The current debate over whether President Obama should intervene in the Syrian civil war, has been missing the point. Even James Stephenson's otherwise thoughtful piece in the Wall Street Journal today (if you click it, be aware of the paywall) stays focused on the merits or demerits of action instead of the real question: Do we want this president, Barack Obama, making any decisions where American interests are at stake--and where Americans, and possibly many others, may die? The answer is an emphatic no.
We've seen President Obama's serial weakness in his dealings with Iran, with China, and with Vladimir Putin on missile defense and, most recently, the Snowden case--and so have America's foes, including the Syrians. We've seen his serial incompetence in Egypt. We've seen his negligence and irresponsibility in Libya and Benghazi--not to mention his mendacity in covering up that negligence.
Now we're seeing him pushing military intervention in Syria more for reasons of personal pique--making up for that "red line" gaffe--than reasons of state.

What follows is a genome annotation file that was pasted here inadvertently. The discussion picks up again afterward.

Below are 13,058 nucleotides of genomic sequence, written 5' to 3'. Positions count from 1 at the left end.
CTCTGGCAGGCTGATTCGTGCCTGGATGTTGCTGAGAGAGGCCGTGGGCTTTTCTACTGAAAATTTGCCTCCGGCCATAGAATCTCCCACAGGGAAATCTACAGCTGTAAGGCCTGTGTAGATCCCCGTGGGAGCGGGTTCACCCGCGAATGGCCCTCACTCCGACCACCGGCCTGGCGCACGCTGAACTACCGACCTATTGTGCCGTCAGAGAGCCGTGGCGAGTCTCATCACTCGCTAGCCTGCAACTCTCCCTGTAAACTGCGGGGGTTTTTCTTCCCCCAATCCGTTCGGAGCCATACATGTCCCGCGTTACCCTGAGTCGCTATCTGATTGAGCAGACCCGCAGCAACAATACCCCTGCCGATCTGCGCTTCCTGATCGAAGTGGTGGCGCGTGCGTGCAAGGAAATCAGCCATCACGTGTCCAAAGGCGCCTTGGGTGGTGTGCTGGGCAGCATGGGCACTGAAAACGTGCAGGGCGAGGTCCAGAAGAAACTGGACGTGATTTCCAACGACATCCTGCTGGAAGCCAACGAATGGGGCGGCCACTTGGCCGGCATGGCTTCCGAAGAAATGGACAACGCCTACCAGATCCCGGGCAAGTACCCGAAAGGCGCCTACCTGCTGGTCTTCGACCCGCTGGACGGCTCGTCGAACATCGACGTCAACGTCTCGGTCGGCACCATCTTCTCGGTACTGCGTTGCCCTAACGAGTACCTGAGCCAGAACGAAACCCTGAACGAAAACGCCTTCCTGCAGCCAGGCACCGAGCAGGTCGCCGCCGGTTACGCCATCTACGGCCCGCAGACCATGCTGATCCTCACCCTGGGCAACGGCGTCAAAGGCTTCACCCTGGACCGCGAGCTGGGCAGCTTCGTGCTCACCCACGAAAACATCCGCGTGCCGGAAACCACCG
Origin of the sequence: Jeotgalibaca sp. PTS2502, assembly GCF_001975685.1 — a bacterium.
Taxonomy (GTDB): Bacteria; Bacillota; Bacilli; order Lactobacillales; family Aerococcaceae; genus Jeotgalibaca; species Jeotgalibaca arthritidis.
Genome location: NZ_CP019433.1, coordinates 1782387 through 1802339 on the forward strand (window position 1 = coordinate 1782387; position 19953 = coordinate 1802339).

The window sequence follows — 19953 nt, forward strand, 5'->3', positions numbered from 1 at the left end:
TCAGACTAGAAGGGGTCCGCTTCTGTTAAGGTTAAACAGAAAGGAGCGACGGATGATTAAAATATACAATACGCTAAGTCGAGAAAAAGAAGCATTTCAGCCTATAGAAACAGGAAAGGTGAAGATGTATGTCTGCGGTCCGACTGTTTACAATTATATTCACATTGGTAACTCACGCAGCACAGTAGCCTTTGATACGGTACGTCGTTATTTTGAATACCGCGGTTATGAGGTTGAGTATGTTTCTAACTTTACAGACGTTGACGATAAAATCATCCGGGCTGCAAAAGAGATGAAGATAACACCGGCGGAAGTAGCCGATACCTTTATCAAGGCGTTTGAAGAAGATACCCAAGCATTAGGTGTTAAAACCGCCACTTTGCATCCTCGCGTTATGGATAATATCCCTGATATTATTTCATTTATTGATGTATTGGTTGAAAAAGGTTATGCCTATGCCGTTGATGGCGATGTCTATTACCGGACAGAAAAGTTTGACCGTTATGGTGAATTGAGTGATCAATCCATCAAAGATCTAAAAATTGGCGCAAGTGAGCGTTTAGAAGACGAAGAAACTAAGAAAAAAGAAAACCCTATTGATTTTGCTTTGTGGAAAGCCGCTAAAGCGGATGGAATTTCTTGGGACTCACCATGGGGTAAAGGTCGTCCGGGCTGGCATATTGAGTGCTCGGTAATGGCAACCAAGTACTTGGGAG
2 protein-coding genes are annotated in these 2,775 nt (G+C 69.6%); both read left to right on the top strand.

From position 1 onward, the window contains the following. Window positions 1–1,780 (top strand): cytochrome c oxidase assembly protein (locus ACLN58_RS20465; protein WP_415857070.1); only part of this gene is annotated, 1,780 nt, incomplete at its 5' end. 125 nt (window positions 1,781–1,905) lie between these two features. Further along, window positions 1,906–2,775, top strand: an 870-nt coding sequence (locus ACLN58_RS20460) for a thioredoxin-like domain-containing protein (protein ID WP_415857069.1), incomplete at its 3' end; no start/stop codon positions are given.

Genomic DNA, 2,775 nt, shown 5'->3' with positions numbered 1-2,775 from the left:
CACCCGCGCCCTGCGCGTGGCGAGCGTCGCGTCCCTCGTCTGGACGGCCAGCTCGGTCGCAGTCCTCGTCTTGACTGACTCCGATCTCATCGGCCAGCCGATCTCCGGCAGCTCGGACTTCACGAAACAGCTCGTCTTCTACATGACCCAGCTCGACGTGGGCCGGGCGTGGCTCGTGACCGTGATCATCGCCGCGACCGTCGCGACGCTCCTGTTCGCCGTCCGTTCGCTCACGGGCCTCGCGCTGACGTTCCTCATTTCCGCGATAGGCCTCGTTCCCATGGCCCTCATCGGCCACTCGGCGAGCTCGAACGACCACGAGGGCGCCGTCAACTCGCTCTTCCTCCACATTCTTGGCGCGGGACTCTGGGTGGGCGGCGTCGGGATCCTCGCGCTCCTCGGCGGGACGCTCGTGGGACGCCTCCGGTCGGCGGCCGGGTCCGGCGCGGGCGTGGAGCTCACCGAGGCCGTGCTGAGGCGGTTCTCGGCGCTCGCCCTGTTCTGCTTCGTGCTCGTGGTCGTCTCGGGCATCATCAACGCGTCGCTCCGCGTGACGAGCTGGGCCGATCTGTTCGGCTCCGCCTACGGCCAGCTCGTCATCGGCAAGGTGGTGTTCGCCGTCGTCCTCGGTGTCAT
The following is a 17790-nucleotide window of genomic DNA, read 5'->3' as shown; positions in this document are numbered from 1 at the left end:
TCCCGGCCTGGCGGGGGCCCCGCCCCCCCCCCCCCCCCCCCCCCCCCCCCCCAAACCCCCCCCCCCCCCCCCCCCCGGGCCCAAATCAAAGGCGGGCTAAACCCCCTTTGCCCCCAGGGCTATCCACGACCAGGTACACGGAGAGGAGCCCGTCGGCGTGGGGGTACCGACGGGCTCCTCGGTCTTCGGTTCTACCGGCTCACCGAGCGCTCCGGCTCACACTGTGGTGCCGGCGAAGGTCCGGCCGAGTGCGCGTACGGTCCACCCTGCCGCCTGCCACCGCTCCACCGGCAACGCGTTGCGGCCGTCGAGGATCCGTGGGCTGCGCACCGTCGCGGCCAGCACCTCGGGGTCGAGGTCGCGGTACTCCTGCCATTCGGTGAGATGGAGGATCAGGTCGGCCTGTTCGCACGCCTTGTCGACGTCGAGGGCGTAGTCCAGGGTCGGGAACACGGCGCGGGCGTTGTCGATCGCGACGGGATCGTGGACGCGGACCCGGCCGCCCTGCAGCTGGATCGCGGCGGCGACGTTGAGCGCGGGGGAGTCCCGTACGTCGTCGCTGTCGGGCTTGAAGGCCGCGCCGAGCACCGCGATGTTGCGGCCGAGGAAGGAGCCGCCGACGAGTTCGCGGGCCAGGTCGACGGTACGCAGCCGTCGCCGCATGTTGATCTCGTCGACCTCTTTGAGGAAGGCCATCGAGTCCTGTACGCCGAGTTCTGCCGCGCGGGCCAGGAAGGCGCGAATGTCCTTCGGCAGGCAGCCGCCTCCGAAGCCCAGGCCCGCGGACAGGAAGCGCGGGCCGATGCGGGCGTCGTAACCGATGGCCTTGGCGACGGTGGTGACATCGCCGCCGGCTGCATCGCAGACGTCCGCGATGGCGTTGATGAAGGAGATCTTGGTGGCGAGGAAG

Right now ,Russian warships are headed for the coast of Syria; 10,000 Iranian armed fanatics are already in country, fighting alongside Syrian troops for the Assad regime. So are Russian military "advisors" who man the attack helicopters that the Administration wants to take out with Tomahawk missiles and the anti-aircraft missile batteries we would also have to destroy to set up the no-fly zone that Senator McCain and others are calling for.
Meanwhile, Iran is threatening to retaliate against Israel if we launch any missile strikes--and Israel will wonder how serious we are about following through on our pledge to stop Iran getting nukes if we don't.
In the midst of this mess, I don't want critical decisions that could propel the United States into a growing regional conflict--maybe even a confrontation with Russia--made by a president whose first instinct when faced with a crisis like the Benghazi attack and even the killing of UBL, was to flee the scene--and I don't think our NATO allies do either. That's why I have to applaud David Cameron's decision to stand down from a quick decision on action in Syria. Now it seems the French are changing their minds, as well.
I know Chairman of the Joint Chiefs General Martin Dempsey has been a highly vocal critic of any intervention in Syria--our military wants no part of it. They know there's no thought-out policy here, just a knee-jerk reaction--one that will be costly in treasure (Tomahawk missiles cost $1.4 million apiece, for a military whose budget is being steadily pared away--replacing the missiles fired in Libya alone has cost more than $300 million) and possibly in blood--for no clear end.
There may be a case for intervening in Syria, even a good case. But does anyone really believe this president should be trusted to carry it out?